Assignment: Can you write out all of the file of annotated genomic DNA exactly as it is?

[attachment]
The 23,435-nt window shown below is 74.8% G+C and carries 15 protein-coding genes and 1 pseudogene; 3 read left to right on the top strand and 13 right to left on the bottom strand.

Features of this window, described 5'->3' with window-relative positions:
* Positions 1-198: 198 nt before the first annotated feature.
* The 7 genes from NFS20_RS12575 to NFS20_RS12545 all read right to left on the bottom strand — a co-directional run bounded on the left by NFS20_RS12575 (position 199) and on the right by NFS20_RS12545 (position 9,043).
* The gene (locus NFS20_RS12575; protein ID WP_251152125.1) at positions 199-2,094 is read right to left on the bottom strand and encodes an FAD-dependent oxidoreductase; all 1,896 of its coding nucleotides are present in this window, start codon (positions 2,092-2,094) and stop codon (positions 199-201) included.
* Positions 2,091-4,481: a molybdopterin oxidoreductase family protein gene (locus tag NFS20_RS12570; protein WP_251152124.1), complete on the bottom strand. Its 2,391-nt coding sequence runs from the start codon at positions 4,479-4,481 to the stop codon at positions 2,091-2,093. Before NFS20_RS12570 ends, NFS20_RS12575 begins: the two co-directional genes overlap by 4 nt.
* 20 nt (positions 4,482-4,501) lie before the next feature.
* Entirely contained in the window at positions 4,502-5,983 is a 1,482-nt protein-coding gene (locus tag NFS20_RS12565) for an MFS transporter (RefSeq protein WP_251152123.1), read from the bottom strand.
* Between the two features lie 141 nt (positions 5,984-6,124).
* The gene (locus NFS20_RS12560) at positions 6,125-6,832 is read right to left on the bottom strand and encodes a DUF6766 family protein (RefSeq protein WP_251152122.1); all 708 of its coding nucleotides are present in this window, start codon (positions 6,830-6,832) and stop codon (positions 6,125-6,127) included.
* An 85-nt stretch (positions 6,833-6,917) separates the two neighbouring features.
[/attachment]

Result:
The 23,435-nt window shown below is 74.8% G+C and carries 15 protein-coding genes and 1 pseudogene; 3 read left to right on the top strand and 13 right to left on the bottom strand.

Features of this window, described 5'->3' with window-relative positions:
* Positions 1-198: 198 nt before the first annotated feature.
* The 7 genes from NFS20_RS12575 to NFS20_RS12545 all read right to left on the bottom strand — a co-directional run bounded on the left by NFS20_RS12575 (position 199) and on the right by NFS20_RS12545 (position 9,043).
* The gene (locus NFS20_RS12575; protein ID WP_251152125.1) at positions 199-2,094 is read right to left on the bottom strand and encodes an FAD-dependent oxidoreductase; all 1,896 of its coding nucleotides are present in this window, start codon (positions 2,092-2,094) and stop codon (positions 199-201) included.
* Positions 2,091-4,481: a molybdopterin oxidoreductase family protein gene (locus tag NFS20_RS12570; protein WP_251152124.1), complete on the bottom strand. Its 2,391-nt coding sequence runs from the start codon at positions 4,479-4,481 to the stop codon at positions 2,091-2,093. Before NFS20_RS12570 ends, NFS20_RS12575 begins: the two co-directional genes overlap by 4 nt.
* 20 nt (positions 4,482-4,501) lie before the next feature.
* Entirely contained in the window at positions 4,502-5,983 is a 1,482-nt protein-coding gene (locus tag NFS20_RS12565) for an MFS transporter (RefSeq protein WP_251152123.1), read from the bottom strand.
* Between the two features lie 141 nt (positions 5,984-6,124).
* The gene (locus NFS20_RS12560) at positions 6,125-6,832 is read right to left on the bottom strand and encodes a DUF6766 family protein (RefSeq protein WP_251152122.1); all 708 of its coding nucleotides are present in this window, start codon (positions 6,830-6,832) and stop codon (positions 6,125-6,127) included.
* An 85-nt stretch (positions 6,833-6,917) separates the two neighbouring features.